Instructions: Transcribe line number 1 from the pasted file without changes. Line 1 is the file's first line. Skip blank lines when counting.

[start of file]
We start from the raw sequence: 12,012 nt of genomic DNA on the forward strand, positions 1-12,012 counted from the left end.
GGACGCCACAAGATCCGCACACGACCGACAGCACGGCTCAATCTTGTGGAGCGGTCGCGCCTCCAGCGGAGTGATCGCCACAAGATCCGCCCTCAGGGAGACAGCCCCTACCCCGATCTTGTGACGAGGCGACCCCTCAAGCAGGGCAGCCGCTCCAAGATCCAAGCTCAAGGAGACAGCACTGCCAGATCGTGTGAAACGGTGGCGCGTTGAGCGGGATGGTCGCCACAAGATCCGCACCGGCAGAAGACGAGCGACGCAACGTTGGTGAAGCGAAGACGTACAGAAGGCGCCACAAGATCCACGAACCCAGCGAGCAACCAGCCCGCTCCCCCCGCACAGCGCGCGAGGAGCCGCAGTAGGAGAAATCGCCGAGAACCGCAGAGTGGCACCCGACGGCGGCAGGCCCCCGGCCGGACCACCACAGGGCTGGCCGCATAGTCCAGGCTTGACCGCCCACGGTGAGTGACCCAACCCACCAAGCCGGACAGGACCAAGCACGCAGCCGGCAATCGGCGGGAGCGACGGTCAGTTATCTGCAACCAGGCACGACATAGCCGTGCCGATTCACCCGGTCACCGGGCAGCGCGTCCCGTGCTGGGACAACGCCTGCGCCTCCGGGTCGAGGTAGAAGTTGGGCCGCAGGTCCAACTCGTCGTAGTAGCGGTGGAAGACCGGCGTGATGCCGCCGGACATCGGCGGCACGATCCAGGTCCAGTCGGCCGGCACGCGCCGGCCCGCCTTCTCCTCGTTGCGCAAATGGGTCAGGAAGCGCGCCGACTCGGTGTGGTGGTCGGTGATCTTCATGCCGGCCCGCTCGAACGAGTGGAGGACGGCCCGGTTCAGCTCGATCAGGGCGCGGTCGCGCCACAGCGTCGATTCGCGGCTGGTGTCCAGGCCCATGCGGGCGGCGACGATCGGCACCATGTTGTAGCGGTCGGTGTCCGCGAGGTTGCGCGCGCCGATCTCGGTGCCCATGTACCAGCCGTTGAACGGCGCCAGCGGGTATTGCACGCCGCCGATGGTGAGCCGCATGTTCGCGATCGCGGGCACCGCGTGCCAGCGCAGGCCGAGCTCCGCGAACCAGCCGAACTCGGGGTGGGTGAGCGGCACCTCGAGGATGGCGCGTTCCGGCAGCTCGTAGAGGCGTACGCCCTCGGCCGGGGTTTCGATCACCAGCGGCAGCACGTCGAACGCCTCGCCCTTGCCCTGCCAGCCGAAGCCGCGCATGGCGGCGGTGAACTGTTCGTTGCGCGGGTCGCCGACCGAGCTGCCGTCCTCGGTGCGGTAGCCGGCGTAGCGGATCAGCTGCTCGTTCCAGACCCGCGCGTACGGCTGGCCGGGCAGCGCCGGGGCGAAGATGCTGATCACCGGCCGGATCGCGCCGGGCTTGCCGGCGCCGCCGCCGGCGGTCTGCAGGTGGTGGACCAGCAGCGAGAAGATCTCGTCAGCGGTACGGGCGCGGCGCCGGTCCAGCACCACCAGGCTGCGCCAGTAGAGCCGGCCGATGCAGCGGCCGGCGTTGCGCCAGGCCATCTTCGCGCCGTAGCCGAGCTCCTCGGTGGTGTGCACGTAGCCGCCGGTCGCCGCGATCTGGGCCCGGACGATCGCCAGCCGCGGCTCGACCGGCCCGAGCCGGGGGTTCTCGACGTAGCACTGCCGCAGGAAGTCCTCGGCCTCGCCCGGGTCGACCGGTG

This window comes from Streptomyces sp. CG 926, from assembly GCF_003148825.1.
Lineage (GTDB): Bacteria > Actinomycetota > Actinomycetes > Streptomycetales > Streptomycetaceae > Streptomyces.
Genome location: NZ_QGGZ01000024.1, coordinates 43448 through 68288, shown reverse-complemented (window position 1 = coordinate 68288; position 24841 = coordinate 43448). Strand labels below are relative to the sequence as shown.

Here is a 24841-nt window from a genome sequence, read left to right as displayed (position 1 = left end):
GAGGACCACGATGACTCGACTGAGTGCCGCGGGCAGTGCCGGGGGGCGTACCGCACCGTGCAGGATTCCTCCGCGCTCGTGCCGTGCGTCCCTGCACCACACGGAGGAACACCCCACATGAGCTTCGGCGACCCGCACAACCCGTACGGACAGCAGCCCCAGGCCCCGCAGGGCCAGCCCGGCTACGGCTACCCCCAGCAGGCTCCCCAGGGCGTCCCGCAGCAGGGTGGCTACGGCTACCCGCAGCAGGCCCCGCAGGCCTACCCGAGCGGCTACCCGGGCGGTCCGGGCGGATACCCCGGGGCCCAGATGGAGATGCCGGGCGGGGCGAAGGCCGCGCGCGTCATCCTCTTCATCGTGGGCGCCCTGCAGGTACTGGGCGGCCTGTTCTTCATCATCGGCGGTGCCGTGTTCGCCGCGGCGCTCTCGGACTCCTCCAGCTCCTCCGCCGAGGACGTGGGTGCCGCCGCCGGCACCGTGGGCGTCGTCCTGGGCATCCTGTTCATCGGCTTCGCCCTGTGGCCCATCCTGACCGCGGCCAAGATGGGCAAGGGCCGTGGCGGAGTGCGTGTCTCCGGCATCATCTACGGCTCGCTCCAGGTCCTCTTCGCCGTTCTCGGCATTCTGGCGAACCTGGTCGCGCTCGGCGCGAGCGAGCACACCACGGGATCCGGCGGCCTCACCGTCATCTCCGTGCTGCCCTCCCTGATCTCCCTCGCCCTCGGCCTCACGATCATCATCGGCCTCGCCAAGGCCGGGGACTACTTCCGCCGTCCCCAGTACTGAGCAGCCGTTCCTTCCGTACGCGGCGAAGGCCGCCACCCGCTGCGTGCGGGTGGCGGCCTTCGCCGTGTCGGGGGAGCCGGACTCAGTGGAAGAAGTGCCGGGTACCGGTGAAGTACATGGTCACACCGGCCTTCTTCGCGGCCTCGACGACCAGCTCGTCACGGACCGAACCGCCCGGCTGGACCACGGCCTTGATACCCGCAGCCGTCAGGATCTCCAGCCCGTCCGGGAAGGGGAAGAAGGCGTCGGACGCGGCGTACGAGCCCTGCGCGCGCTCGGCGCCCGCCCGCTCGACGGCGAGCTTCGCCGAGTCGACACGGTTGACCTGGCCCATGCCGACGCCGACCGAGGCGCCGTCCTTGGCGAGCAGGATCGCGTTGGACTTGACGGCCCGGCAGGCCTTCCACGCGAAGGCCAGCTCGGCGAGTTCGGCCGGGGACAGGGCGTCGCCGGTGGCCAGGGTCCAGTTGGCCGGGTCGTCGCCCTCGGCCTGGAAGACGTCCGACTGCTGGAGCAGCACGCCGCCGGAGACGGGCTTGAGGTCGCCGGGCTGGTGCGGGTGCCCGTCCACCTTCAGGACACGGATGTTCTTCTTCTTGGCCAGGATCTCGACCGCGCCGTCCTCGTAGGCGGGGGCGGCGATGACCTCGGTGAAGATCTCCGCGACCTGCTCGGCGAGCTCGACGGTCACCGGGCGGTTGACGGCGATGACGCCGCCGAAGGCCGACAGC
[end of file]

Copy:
We start from the raw sequence: 12,012 nt of genomic DNA on the forward strand, positions 1-12,012 counted from the left end.